If VR is important to you, you need something with at least 5 focus points, which means an F5, F6, F100, or N80(maybe others). BTW, I don't know if the 5 point thing is actually a requirement of VR(doubt it) or just a quick and easy way to differentiate camera generations that support it.
  18. I don't know the N90, but I dug my F801s out the other day, and it kicked right into life with (enter any number between 5 and 10 here) year old batteries in it.

    It immediately filed a complaint against low batteries, but after fitting 4 new AA alkalines it was happy and ready to shoot.

    I was so impressed I ran a roll of T-max 100 through it, and couldn't find any reason to disagree with its metering. The whole roll was well exposed, despite being presented with some high contrast and difficult lighting conditions. The frame spacing was slightly erratic, but not bad enough that it prevented adequate cutting-space between frames.

    Anyhow, that's why I popped it into this thread.
    robertgiles likes this.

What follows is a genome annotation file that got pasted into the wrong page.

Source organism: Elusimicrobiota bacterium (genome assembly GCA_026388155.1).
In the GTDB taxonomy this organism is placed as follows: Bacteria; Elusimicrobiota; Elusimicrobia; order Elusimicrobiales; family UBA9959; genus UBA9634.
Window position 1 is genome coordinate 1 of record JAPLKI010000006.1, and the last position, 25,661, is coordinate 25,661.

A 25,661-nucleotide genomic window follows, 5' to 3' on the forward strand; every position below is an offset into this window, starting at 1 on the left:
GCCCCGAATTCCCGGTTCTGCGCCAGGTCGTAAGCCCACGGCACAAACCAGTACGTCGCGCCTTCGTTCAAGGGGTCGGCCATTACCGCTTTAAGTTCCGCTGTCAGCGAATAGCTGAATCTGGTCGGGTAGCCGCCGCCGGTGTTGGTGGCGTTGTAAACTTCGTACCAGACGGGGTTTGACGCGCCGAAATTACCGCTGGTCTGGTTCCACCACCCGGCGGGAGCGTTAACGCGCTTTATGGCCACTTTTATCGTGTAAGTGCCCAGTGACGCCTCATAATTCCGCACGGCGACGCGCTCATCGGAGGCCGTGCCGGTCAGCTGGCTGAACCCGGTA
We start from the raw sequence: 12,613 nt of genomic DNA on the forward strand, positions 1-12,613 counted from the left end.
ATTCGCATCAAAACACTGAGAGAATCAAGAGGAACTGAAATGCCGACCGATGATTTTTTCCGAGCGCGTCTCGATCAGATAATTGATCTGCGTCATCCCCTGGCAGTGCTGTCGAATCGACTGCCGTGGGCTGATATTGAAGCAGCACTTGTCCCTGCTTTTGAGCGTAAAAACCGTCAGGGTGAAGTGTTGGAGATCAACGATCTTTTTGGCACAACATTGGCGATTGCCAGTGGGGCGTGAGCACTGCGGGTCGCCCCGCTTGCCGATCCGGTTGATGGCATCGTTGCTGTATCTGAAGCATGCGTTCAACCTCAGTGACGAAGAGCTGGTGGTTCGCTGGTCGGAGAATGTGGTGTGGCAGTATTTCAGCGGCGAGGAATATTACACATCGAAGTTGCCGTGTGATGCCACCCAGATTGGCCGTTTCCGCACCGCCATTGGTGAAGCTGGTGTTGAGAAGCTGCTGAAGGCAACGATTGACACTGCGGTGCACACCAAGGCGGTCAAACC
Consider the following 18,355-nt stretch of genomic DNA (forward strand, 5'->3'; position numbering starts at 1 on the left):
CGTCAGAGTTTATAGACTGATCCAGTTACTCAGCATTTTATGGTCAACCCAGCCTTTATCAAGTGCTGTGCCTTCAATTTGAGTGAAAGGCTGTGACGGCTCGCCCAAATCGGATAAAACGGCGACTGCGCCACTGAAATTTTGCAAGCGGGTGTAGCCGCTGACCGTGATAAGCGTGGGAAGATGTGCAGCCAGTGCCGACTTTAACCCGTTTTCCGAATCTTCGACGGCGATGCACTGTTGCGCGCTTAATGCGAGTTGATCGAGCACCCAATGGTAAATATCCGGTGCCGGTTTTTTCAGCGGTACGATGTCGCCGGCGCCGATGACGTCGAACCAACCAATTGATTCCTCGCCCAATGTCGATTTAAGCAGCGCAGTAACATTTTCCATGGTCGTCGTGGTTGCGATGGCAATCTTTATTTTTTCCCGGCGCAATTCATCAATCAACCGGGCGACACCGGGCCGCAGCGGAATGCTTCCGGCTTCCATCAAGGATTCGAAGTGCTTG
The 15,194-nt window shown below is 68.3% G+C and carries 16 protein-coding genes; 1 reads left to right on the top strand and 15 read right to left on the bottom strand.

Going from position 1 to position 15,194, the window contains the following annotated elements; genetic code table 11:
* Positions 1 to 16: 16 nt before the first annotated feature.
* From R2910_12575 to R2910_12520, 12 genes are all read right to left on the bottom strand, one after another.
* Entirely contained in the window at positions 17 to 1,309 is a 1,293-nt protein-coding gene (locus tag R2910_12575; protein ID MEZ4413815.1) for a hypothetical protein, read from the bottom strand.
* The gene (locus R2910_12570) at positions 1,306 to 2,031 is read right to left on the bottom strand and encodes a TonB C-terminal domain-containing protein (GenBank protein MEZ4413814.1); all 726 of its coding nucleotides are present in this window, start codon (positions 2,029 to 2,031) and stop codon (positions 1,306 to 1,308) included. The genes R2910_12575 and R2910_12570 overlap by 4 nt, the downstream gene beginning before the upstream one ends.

19. Since I hadn't looked at either for a while, I dug out both my N8008s and N90s.

    As I said, the big selling point for the N90 is AF-S compatibility(the N8008 doesn't work at all, the N90 does). I compare the two since the N90 basically was the upgrade/replacement of the N8008. Both have basically the same control layout(the N90 has a few more buttons) and the same lovely high eyepoint finder.

    The N90 has a few additional mostly irrelevant features. It has the useless "scene" modes that are difficult and nonsensical to access. The N90 also gives you a "grippy" back cover that's most likely now a gooey mess and is best stripped off to give you the smooth back of the N8008.

    The N90 has been bulked up in almost every dimension-it looks like an N8008 that spent a few months under shelter in place :). The difference isn't noticeable unless they're right next to each other. The weight isn't that different, so I think it's mostly just bulking up the dimensions. Some may like this better, some may not.

    AF seemed about the same on both using the same lens(in my case a consumer 35-70mm that I had handy). Both require a bit of care to make sure you're putting the AF point on something with enough contrast for it to grab. If there's a difference in speed, it wasn't noticeable in my limited testing.